“It does my heart good to feel that everything that we're doing in trying to ensure that our programs are maintaining high-quality admissions, trying to admit the best students they can get, and providing them with great training, is being recognized.”

Cartwright accentuates “we” whenever he talks about the Office of Graduate Education. He is very proud of the office’s staff and everyone’s contributions to what has been realized for the benefit of graduate students. “I have an extraordinary amount of gratitude for my colleagues in the Office of Graduate Education, without whom what we have accomplished could not have been achieved,” he says.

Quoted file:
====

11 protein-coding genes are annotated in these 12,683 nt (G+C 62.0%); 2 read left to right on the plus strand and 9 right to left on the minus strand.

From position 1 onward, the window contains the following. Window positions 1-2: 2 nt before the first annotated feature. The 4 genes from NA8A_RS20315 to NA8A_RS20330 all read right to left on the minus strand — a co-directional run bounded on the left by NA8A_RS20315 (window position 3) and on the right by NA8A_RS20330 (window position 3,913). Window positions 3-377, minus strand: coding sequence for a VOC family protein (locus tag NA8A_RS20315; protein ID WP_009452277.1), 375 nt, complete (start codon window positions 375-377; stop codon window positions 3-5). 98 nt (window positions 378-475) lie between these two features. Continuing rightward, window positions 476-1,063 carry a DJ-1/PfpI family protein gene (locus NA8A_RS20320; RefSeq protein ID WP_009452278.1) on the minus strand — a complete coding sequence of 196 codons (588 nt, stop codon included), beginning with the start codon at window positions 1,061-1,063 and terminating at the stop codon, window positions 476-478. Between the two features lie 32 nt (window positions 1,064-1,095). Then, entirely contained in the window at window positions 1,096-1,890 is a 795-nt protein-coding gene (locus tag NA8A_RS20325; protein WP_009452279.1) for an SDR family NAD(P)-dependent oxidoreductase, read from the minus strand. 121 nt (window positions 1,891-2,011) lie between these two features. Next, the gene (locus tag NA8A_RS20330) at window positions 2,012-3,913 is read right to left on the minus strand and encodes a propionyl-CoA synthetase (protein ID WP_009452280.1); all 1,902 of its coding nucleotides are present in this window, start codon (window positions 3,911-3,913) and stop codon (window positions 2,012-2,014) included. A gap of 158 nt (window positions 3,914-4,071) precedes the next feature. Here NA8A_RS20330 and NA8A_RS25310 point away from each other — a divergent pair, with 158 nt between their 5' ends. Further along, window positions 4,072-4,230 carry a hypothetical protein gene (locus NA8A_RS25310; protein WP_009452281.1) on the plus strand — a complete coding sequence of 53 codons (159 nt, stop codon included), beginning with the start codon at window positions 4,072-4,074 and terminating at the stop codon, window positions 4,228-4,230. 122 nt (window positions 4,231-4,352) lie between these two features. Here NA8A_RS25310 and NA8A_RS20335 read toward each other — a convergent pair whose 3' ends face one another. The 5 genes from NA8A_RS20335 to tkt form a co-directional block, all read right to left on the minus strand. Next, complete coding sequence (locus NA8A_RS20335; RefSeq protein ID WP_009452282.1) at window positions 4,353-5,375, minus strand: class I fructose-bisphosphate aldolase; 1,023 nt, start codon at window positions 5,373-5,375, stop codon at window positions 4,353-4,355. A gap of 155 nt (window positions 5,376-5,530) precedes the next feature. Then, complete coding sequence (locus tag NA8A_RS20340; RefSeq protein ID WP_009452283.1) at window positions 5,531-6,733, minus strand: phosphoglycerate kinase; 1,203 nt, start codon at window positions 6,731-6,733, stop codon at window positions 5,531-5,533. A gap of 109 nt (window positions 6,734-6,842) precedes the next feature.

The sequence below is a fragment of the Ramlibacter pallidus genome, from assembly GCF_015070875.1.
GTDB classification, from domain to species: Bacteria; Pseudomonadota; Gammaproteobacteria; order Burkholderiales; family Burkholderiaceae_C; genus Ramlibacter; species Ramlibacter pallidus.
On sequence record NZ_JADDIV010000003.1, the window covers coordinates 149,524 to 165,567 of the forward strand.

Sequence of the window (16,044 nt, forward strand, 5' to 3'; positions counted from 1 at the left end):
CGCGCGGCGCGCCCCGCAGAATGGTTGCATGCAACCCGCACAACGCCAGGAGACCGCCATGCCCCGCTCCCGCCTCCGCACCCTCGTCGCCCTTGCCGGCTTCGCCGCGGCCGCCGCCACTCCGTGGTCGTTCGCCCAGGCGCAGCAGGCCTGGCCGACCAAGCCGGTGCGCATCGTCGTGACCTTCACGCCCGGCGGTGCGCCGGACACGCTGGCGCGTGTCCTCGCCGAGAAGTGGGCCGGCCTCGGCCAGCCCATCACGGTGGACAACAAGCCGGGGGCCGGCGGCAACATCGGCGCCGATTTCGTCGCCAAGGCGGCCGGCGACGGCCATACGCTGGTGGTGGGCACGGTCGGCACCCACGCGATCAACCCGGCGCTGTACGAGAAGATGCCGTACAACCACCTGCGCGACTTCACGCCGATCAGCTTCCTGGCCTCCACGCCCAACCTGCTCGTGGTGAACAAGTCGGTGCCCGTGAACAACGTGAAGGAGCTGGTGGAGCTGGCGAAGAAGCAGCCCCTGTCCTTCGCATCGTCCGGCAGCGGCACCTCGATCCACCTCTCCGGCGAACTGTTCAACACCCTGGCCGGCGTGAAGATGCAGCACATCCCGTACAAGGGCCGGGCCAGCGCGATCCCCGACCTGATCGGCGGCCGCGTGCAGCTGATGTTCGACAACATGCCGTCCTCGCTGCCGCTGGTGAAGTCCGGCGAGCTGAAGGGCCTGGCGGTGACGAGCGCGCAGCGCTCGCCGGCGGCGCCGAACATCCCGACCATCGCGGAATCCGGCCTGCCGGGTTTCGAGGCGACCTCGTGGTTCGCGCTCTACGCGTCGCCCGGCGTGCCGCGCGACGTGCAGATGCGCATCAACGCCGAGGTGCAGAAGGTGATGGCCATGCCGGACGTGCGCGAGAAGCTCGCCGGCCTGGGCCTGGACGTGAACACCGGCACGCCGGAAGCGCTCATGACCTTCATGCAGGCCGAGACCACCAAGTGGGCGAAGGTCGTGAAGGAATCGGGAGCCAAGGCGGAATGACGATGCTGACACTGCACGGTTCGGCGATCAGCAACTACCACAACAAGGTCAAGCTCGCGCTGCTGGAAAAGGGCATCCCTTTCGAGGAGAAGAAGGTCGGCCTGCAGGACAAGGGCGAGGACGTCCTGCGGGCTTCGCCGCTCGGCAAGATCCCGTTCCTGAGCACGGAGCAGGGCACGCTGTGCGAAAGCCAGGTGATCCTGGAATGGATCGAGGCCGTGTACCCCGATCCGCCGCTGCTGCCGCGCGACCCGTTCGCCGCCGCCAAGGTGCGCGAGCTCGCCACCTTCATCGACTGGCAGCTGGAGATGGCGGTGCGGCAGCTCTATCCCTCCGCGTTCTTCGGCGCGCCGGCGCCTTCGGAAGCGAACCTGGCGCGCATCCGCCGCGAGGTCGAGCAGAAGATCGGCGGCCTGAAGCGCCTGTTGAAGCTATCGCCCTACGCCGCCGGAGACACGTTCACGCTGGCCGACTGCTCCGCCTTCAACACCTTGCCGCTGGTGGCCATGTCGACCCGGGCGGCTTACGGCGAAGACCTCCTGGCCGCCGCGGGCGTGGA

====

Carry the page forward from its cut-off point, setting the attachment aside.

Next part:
Not only have we managed to significantly increase the percentage of underrepresented minority students ... but the percentage of earned PhD degrees achieved by these students on an annual basis has really climbed in the last couple of years.

Iain Cartwright, PhD, associate dean for graduate education, UC College of Medicine

Another success that Cartwright takes pride in are efforts to help underrepresented minorities enter graduate programs. He points to increasing numbers of minority students being accepted into the College’s graduate programs in recent years. In college doctoral programs, there were 27 underrepresented minorities admitted in 2014. By 2019, that number surged to 44, a 63% increase.

“Not only have we managed to significantly increase the percentage of underrepresented minority students in our programs over time, but the percentage of earned PhD degrees achieved by these students on an annual basis has really climbed in the last couple of years,” Cartwright says. Three underrepresented minorities earned doctoral degrees in 2014, with nine in 2018 and six in 2019.